Response by poster: I have a strong dislike for dates, sadly. I've tried to grow fond of them, but have been unsuccessful. I do like dried cherries, but dried fruit in general doesn't excite me.

I'm actually not too worried about the health content of the binder, as I'm trying this as a part of my low carb-high fat diet. I tend to stay fuller and eat less calories when I eat foods higher in fat, so I'm thinking between the protein in the quinoa and the omega's in the nuts a granola bar would hold me over in those omg-so-hungry afternoon times.
posted by gilsonal at 10:32 PM on May 31, 2015

I make my own granola, and the egg white really does help bind everything together. So effective that you have to break up your cookie sheet-sized granola bar into the desired size of chunks.
posted by honeybee413 at 10:50 PM on May 31, 2015

Honey. Sunflower seed butter.
posted by vitabellosi at 3:12 AM on June 1, 2015

Hmmmm, here are some low-carb example recipes to use as starting points. Generally, almond butter has less nut flavor than peanut butter. Sunflower seed butter and cashew butter are even milder.

Grain Free Granola Bars Looks straightforward with a coconut/cocoa flavor.

Granola Bars No nut butters. Replace coconut milk powder with low carb protein powder if you don't have it, leave out xanthan if you don't have it though it may be helping with texture, sub the xylitol and stevia as needed with sweeteners you have, sub other ingredients as needed with more/less/other seeds/nuts, the flax is probably helping with holding together in place of part of an egg.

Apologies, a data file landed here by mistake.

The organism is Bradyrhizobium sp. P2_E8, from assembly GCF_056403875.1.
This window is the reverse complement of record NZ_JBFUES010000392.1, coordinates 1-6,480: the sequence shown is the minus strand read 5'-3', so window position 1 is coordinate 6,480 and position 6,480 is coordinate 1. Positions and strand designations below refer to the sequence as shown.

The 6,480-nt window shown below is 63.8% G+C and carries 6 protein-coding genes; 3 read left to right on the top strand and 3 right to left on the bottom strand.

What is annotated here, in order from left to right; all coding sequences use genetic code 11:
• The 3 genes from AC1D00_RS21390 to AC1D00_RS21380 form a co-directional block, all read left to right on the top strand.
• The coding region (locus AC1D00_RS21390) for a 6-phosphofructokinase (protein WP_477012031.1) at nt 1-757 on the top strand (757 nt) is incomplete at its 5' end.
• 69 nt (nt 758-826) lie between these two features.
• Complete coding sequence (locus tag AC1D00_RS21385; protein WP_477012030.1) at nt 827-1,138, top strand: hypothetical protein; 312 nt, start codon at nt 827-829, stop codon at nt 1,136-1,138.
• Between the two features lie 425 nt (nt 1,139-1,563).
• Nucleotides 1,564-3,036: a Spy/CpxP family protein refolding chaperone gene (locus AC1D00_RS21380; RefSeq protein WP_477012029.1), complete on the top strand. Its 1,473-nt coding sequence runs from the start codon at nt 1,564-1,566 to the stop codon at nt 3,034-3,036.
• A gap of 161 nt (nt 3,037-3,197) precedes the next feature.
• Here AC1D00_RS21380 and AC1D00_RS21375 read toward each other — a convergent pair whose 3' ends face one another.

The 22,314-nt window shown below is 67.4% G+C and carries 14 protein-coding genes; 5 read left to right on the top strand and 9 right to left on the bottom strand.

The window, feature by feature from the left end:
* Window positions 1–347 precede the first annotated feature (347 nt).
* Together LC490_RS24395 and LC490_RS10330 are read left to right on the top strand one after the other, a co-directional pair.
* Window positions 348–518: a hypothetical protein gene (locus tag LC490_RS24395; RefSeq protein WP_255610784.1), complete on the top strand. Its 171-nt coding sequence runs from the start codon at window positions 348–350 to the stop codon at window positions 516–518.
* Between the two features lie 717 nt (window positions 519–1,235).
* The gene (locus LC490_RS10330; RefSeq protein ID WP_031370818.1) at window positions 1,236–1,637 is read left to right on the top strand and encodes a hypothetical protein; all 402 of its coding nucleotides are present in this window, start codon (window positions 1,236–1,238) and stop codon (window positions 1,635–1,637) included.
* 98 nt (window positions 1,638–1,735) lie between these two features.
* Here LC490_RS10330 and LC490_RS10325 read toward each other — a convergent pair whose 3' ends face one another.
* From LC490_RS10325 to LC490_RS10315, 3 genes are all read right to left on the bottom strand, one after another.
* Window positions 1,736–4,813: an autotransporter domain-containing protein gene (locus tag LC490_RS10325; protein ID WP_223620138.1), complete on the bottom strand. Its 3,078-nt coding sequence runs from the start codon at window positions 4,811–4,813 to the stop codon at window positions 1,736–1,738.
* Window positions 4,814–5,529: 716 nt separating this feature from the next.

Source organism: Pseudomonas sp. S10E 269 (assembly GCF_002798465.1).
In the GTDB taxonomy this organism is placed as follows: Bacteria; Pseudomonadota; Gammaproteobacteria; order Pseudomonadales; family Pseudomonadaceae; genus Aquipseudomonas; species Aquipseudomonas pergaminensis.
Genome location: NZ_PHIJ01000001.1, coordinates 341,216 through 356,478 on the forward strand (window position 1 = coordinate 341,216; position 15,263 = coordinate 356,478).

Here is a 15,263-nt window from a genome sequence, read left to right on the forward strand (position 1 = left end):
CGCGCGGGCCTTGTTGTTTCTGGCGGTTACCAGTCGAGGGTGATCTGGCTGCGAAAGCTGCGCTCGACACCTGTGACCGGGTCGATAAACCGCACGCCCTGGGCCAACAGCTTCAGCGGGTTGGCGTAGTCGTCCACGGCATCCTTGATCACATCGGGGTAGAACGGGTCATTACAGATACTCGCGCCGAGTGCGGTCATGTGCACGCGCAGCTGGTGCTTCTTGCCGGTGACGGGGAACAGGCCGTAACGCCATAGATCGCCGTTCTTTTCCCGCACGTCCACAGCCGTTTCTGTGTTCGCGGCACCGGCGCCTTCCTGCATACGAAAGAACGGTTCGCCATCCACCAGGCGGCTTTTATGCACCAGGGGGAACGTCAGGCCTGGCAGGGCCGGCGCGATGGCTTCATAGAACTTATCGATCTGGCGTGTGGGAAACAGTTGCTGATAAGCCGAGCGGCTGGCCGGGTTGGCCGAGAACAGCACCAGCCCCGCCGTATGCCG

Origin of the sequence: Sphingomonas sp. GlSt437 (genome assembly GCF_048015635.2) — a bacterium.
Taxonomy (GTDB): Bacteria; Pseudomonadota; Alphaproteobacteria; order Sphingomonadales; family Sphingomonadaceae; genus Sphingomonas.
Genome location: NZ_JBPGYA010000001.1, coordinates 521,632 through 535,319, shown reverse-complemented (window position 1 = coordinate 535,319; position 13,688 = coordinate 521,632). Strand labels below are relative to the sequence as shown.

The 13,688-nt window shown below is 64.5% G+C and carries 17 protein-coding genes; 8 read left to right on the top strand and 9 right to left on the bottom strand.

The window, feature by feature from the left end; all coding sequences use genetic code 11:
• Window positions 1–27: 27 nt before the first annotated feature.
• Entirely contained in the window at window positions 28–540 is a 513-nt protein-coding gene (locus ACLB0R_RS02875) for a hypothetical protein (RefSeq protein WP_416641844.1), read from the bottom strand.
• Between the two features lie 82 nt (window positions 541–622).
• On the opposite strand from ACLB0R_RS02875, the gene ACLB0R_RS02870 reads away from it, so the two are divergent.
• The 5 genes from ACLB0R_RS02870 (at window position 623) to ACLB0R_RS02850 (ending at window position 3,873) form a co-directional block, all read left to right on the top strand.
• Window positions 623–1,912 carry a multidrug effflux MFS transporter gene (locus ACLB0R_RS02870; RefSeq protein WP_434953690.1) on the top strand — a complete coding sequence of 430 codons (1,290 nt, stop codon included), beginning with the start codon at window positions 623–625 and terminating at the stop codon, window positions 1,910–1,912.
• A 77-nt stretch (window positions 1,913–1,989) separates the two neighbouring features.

Grain Free Snack Bars Primal Palate recipes are always winners. You may need to sub out the sugar for a sugar substitute of your choice or leave it out for low carb. Just leave out the cranberries. This website has some other snack recipes that might work too like this Hemp Protein Snack Balls that uses Sun Butter from sunflower seeds though watch the carbs from the honey.
posted by RoadScholar at 5:11 AM on June 1, 2015

If you can go with a crunchier texture, expanding on julthumbscrew's suggestion of chia seeds: Flax seeds also work really well as a cracker binder, might work here. Blend some flax seeds up with a bit of water, mix with your body ingredients, pour out on a dehydrator sheet and dehydrate, instant tasty crackers.

Moderating your intake of those tasty crackers, or making sure you have a lot of body ingredients in them, is good because flax contains copious amounts of flax and if you eat to much you will be... irregularly regular.
posted by straw at 6:51 AM on June 1, 2015

You could also use food-grade vegetable glycerine. It's a little sweet and it's used in commercial chewy granola bars. It's pretty easy to get online.
posted by answergrape at 7:58 AM on June 1, 2015

The Alton Brown recipe uses vegetable oil and something like 1/4 cup of real maple syrup (per something like 6-7 cups of oats).
posted by Ms. Moonlight at 8:13 AM on June 1, 2015

Not healthy but foolproof: melt a few marshmallows with a bit of oil/butter in the microwave and quickly mix it with your dry ingredients, compact & let cool. With practice you can get the right ratio for minimum marshmallows required to make'em stick without being too sweet.
posted by i_mean_come_on_now at 2:20 PM on June 1, 2015 [1 favorite]